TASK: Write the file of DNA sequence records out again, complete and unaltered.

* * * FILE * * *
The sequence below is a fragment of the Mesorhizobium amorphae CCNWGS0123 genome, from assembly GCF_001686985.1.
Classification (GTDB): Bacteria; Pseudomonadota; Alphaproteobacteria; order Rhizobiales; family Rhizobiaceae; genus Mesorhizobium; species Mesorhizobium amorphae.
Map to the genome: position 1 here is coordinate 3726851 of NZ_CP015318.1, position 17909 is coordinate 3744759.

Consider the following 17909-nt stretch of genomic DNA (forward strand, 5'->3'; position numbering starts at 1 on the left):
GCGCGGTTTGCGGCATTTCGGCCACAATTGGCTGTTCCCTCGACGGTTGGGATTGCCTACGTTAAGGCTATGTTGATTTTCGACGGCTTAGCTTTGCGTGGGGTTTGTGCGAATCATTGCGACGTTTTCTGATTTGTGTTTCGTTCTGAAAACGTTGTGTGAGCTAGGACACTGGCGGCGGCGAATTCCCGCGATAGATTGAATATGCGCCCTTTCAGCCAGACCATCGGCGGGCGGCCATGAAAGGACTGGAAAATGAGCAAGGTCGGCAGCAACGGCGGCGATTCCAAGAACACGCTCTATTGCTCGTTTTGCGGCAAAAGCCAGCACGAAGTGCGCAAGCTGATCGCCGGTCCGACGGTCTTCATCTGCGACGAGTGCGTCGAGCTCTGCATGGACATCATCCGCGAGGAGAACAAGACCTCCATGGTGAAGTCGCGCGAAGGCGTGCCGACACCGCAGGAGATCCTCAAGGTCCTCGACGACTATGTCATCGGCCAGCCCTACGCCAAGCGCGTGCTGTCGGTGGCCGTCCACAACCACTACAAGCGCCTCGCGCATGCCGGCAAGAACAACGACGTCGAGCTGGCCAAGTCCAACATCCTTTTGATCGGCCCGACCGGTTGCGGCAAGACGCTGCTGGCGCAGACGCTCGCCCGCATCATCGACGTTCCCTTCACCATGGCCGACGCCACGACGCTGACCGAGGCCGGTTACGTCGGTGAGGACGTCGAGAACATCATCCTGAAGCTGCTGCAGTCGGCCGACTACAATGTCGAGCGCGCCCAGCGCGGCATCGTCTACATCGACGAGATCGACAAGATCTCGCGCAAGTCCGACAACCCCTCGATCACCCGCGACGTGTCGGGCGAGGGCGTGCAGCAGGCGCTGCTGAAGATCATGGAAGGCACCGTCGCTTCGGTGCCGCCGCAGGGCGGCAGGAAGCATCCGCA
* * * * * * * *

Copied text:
The sequence below is a fragment of the Mesorhizobium amorphae CCNWGS0123 genome, from assembly GCF_001686985.1.
Classification (GTDB): Bacteria; Pseudomonadota; Alphaproteobacteria; order Rhizobiales; family Rhizobiaceae; genus Mesorhizobium; species Mesorhizobium amorphae.
Map to the genome: position 1 here is coordinate 3726851 of NZ_CP015318.1, position 17909 is coordinate 3744759.

Consider the following 17909-nt stretch of genomic DNA (forward strand, 5'->3'; position numbering starts at 1 on the left):
GCGCGGTTTGCGGCATTTCGGCCACAATTGGCTGTTCCCTCGACGGTTGGGATTGCCTACGTTAAGGCTATGTTGATTTTCGACGGCTTAGCTTTGCGTGGGGTTTGTGCGAATCATTGCGACGTTTTCTGATTTGTGTTTCGTTCTGAAAACGTTGTGTGAGCTAGGACACTGGCGGCGGCGAATTCCCGCGATAGATTGAATATGCGCCCTTTCAGCCAGACCATCGGCGGGCGGCCATGAAAGGACTGGAAAATGAGCAAGGTCGGCAGCAACGGCGGCGATTCCAAGAACACGCTCTATTGCTCGTTTTGCGGCAAAAGCCAGCACGAAGTGCGCAAGCTGATCGCCGGTCCGACGGTCTTCATCTGCGACGAGTGCGTCGAGCTCTGCATGGACATCATCCGCGAGGAGAACAAGACCTCCATGGTGAAGTCGCGCGAAGGCGTGCCGACACCGCAGGAGATCCTCAAGGTCCTCGACGACTATGTCATCGGCCAGCCCTACGCCAAGCGCGTGCTGTCGGTGGCCGTCCACAACCACTACAAGCGCCTCGCGCATGCCGGCAAGAACAACGACGTCGAGCTGGCCAAGTCCAACATCCTTTTGATCGGCCCGACCGGTTGCGGCAAGACGCTGCTGGCGCAGACGCTCGCCCGCATCATCGACGTTCCCTTCACCATGGCCGACGCCACGACGCTGACCGAGGCCGGTTACGTCGGTGAGGACGTCGAGAACATCATCCTGAAGCTGCTGCAGTCGGCCGACTACAATGTCGAGCGCGCCCAGCGCGGCATCGTCTACATCGACGAGATCGACAAGATCTCGCGCAAGTCCGACAACCCCTCGATCACCCGCGACGTGTCGGGCGAGGGCGTGCAGCAGGCGCTGCTGAAGATCATGGAAGGCACCGTCGCTTCGGTGCCGCCGCAGGGCGGCAGGAAGCATCCGCA